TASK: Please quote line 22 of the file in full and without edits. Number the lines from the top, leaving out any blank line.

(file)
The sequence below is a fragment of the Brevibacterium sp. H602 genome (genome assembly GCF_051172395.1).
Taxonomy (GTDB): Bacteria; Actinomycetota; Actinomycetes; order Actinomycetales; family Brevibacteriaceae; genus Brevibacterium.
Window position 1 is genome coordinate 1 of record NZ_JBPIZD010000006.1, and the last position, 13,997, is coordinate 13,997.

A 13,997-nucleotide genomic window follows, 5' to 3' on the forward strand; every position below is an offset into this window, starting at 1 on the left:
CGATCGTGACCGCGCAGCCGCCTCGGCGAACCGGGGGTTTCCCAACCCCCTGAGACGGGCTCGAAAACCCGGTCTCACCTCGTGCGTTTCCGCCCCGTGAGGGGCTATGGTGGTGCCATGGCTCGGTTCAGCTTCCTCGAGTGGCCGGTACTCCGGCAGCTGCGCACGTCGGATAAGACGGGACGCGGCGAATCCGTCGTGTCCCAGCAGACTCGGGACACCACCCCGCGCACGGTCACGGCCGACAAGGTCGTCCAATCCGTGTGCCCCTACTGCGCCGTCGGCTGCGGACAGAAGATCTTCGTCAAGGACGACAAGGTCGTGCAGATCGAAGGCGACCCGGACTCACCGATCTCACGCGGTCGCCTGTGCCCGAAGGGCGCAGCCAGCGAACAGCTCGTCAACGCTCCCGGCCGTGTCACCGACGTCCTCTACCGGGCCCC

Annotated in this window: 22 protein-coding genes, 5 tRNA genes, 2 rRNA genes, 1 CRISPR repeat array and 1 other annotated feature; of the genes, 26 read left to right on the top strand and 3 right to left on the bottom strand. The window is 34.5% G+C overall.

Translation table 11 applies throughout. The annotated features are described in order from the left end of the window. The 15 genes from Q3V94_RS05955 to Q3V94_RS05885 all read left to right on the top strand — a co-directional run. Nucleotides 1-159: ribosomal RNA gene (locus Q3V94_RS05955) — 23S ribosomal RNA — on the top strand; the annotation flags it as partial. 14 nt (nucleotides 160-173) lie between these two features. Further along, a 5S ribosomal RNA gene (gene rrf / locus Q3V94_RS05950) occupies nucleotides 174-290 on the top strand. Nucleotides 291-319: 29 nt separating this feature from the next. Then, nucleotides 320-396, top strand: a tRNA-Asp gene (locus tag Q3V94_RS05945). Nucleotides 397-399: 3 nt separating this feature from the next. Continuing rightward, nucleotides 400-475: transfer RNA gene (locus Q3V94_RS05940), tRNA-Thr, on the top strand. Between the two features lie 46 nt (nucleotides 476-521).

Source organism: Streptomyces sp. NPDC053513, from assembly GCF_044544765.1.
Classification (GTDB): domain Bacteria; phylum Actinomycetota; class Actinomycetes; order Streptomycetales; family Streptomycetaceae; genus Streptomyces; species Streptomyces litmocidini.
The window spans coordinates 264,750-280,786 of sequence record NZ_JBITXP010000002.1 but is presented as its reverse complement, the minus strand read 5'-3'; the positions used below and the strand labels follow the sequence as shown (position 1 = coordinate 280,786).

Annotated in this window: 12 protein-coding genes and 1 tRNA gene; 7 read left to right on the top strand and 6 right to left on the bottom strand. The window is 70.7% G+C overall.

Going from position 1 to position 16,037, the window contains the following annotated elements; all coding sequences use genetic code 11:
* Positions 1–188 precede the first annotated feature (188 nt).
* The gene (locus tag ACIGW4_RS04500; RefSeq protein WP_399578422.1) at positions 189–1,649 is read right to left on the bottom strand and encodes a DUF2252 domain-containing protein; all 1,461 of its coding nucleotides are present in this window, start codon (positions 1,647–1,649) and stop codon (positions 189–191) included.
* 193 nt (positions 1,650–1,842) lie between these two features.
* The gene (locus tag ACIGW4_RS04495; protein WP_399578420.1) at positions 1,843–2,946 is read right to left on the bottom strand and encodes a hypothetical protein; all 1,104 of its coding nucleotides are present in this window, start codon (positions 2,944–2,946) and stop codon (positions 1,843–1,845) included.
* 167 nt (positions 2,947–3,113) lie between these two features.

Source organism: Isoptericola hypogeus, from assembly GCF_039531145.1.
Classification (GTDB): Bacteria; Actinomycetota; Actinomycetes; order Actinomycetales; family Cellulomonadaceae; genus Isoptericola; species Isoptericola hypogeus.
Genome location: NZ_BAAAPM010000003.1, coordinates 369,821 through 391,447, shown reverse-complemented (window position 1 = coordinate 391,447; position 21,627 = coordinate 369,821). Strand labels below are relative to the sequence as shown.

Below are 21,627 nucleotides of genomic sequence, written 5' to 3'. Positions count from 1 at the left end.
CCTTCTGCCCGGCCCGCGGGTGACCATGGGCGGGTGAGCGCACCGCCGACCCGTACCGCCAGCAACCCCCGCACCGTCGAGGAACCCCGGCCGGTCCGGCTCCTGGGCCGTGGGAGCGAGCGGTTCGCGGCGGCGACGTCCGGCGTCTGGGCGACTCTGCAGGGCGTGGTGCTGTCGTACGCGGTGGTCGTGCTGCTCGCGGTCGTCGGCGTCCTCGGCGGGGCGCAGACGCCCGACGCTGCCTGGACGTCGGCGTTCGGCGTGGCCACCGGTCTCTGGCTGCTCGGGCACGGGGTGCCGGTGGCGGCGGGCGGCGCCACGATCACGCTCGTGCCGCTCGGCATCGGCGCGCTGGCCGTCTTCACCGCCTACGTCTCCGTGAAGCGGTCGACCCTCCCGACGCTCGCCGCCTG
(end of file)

CCTTCTGCCCGGCCCGCGGGTGACCATGGGCGGGTGAGCGCACCGCCGACCCGTACCGCCAGCAACCCCCGCACCGTCGAGGAACCCCGGCCGGTCCGGCTCCTGGGCCGTGGGAGCGAGCGGTTCGCGGCGGCGACGTCCGGCGTCTGGGCGACTCTGCAGGGCGTGGTGCTGTCGTACGCGGTGGTCGTGCTGCTCGCGGTCGTCGGCGTCCTCGGCGGGGCGCAGACGCCCGACGCTGCCTGGACGTCGGCGTTCGGCGTGGCCACCGGTCTCTGGCTGCTCGGGCACGGGGTGCCGGTGGCGGCGGGCGGCGCCACGATCACGCTCGTGCCGCTCGGCATCGGCGCGCTGGCCGTCTTCACCGCCTACGTCTCCGTGAAGCGGTCGACCCTCCCGACGCTCGCCGCCTG